Jeffrey Root, President, Root Laboratory, Inc.


09/19/2019    

RESPONSES/COMMENTS (NON-CLINICAL) - PART 2A



From: Alan Sherman, DPM


 


The always erudite Elliot Udell’s call to orthotic companies to support biomechanics education is currently being generously met by Scott and his son Robert Marshal of KLM, Michael Friedman of Redi-thotics, and Pavel Repisky of 8Sole, all of whom sponsor podiatric education. 


 


Doug Richie, DPM shared an important point: for podiatrists, there is so much more to biomechanics than orthotics. While all corporate entities working in the podiatry space should do their share, I would add that while we all appreciate corporate sponsorship, we can’t and shouldn’t ever rely on it to choose what is taught at the colleges or at the post-graduate level.


 


Alan Sherman, DPM, Boca Raton, FL

09/19/2019    

RESPONSES/COMMENTS (NON-CLINICAL) - PART 1


RE: Speaker Compensation from Commercial Organization and Institutional Review Boards


From: Leonard A. Levy, DPM, MPH


 


I served for seventeen years as a member of the university-wide Institutional Review Board (IRB) for Nova Southeastern University. Research and scientific communication developed by university faculty was required to be reviewed to protect the public. This included the potential of papers being presented or published that had the possibility of an intrinsic conflict of interest and/or to assure human participant protection. For example, if it was determined upon review that a speaker or author received or was to receive financial support for a paper he/she was presenting or submitting for publication, IRB approval would be denied. This would be done for ethical reasons including the protection of human subjects who were employed in the study.


 


I understand the frustration of Elliott Udell, DPM, in this matter; but speakers/authors to receive funds to support their scientific study from a company that has a product or other commercial interest directly or even indirectly involved in what is to be reported by the author/speaker, are violating IRB requirements. In scientific journals, the result of IRB reviews are typically reported at the end of the article. Failure to have IRB approval or indicate if financial support from some commercial source was acquired can be an ethical violation and may even have legal consequences, possibly putting at risk the journal or organization at which the author is speaking. Furthermore, the veracity of a paper that received financial support from a commercial organization making a product that a speaker was articulating may be a conflict of interest.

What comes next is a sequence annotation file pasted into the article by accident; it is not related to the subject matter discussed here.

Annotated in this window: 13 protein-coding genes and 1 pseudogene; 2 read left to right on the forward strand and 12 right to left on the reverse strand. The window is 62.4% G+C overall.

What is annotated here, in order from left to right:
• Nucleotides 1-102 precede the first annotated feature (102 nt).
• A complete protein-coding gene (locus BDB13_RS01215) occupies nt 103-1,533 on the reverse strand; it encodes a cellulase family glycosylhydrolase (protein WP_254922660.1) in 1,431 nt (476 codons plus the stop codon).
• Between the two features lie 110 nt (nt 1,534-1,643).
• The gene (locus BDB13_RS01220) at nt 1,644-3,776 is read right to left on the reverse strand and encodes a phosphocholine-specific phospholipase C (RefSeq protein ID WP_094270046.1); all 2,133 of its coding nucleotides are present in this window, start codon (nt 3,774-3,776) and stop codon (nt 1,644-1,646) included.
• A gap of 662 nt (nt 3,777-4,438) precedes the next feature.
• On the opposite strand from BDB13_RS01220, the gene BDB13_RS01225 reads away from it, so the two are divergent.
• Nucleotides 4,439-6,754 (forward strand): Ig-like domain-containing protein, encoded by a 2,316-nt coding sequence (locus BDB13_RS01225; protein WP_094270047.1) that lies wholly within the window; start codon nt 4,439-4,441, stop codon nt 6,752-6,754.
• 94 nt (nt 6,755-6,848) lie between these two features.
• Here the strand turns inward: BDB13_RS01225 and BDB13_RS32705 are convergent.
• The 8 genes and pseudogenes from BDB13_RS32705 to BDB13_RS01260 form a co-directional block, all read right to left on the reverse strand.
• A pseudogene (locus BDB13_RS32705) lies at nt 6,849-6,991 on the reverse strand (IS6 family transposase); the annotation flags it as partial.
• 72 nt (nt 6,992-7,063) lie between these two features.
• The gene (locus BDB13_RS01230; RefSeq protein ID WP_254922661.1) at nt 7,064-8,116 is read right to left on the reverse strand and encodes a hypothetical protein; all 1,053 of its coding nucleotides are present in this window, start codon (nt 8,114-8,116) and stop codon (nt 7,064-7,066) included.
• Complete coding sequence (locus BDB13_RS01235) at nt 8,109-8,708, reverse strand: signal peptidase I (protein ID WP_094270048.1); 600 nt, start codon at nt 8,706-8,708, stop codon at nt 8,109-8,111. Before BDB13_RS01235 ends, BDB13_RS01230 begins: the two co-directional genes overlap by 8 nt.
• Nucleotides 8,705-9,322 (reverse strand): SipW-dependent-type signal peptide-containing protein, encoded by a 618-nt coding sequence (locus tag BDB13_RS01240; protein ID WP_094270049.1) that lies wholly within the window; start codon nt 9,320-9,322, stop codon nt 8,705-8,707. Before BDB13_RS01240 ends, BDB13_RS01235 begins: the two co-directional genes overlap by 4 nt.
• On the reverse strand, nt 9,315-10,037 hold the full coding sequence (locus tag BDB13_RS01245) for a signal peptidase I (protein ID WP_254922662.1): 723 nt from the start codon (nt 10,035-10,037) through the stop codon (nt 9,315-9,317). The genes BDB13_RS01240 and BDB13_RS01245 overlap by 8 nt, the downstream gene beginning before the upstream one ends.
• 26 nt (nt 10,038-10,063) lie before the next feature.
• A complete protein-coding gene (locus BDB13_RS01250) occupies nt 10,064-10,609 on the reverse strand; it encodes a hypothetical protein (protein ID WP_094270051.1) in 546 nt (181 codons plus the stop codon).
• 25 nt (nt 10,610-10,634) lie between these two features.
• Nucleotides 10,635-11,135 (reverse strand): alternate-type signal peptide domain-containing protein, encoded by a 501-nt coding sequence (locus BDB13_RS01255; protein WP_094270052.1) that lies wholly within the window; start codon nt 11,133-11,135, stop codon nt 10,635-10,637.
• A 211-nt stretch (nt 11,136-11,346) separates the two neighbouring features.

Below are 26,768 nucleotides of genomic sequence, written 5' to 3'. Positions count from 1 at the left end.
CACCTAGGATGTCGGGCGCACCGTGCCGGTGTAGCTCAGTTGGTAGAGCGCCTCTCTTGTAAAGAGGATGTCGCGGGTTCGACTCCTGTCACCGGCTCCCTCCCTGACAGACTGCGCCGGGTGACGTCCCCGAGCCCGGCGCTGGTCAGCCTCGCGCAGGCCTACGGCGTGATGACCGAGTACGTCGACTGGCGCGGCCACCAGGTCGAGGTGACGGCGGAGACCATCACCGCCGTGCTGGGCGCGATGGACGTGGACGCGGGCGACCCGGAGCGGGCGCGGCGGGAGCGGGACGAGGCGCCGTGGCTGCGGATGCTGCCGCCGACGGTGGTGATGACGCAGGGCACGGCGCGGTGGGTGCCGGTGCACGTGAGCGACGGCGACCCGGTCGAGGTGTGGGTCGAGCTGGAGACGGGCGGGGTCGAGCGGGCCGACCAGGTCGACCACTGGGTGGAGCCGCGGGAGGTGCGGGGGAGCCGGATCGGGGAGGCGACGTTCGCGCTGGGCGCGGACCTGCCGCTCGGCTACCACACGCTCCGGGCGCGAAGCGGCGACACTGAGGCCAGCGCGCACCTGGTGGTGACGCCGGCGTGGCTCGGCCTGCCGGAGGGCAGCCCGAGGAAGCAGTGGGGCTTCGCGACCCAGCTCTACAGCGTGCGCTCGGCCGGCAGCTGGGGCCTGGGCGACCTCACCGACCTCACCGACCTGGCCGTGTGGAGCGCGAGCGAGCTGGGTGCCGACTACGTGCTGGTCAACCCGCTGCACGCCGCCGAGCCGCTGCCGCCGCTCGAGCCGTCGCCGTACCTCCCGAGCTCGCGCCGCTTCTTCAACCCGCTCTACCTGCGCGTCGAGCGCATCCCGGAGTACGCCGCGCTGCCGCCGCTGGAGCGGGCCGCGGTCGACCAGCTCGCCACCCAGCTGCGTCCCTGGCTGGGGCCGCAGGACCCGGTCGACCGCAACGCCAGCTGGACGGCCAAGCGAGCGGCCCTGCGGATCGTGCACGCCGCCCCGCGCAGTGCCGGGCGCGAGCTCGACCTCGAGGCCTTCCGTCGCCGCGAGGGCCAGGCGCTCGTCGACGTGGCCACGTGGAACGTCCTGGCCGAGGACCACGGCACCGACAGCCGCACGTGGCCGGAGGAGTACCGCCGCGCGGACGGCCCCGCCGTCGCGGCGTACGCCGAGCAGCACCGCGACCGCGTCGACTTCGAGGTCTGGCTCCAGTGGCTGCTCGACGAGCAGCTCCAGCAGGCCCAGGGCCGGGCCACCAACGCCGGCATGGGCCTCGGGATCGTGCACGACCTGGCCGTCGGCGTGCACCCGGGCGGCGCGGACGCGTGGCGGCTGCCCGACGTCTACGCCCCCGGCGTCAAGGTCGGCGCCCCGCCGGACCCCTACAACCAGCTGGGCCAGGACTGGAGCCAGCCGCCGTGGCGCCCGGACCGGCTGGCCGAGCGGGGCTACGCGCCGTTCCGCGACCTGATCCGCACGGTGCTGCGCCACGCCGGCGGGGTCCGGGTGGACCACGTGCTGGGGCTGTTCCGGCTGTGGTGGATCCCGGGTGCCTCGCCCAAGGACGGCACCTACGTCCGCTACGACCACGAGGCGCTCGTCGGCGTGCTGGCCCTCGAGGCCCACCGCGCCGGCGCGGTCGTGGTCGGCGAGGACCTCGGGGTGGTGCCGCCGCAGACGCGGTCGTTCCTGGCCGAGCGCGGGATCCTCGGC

Leonard A. Levy, DPM, MPH, Ft. Lauderdale, FL

09/18/2019    

RESPONSES/COMMENTS (NON-CLINICAL) - PART 2C



From: Dale Feinberg, DPM


 


Dr. Borreggine’s excellent analysis of the future of podiatry hit the nail right on the head. He had been prognosticating that the demise of private practice was coming and now he has put out the word that private practice is dead. 


 


I started reading the tea leaves about seven years ago when the implementation of Obamacare started affecting my practice. Denial of payment for the medically necessary diabetic shoes was the opening shot in the war with...


 


Editor's note: Dr. Feinberg's extended-length letter can be read here.

09/18/2019    

RESPONSES/COMMENTS (NON-CLINICAL) - PART 2B



From: Elliot Udell, DPM


 



Doug, in an ideal world, corporate entities would have no say in what is presented at medical conferences. We do not live in an ideal world. When I lecture at podiatry conferences, I don't always get paid and I have sometimes paid for my own room, board, and transportation, and given multiple lectures. Why do I do this? To be of service to my profession and the public it serves. There are others like me.


 


Unfortunately, this model is not sustainable even for me. Many conferences including ones that I have chaired cannot afford to subsidize all of its speakers or depend on all of its speakers to lecture for gratis. Hence, they have to turn to the corporate world for help or scrap the seminar. As for podiatry labs, when I started practice back in the 70's, Langer labs, Schuster labs, and other labs did sponsor biomechanics at conferences and at the schools. Why did they stop? I have no idea. 


 


Elliot Udell, DPM, Hicksville, NY 


09/18/2019    

RESPONSES/COMMENTS (NON-CLINICAL) - PART 2A



From: Ira Baum, DPM


 


I couldn’t agree more with Dr. Ritchie. Without mastering the fundamentals; one can never become a master. Techniques to cure a deformity develop from understanding the root causes. With the exception of congenital deformities, abnormal lower extremity mechanics play a primary factor. John Wooden, the immortal UCLA basketball coach and philosopher, once said “If you only try to learn the tricks of the trade, you will never learn the trade.” The trade of being an expert podiatrist/foot and ankle surgeon is understanding the cause of the pathology and applying the solution. 


 


Regarding foot/ankle surgery - without understanding the biomechanical fault causing the deformity, even the surgeon with the greatest hands will fail most of the time. I say most of the time because in golf lingo, "Even a blind squirrel finds an acorn once in a while." Learn what our masters in biomechanics have uncovered and you’re on your way to becoming an expert. Regarding who sponsors lectures at symposiums is an issue, but whatever the solution, lower extremity biomechanics should be an integral part of most conferences, and all surgical conferences.


 


Ira Baum, DPM, Naples, FL

09/18/2019    

RESPONSES/COMMENTS (NON-CLINICAL) - PART 1



From: Richard A. Simmons, DPM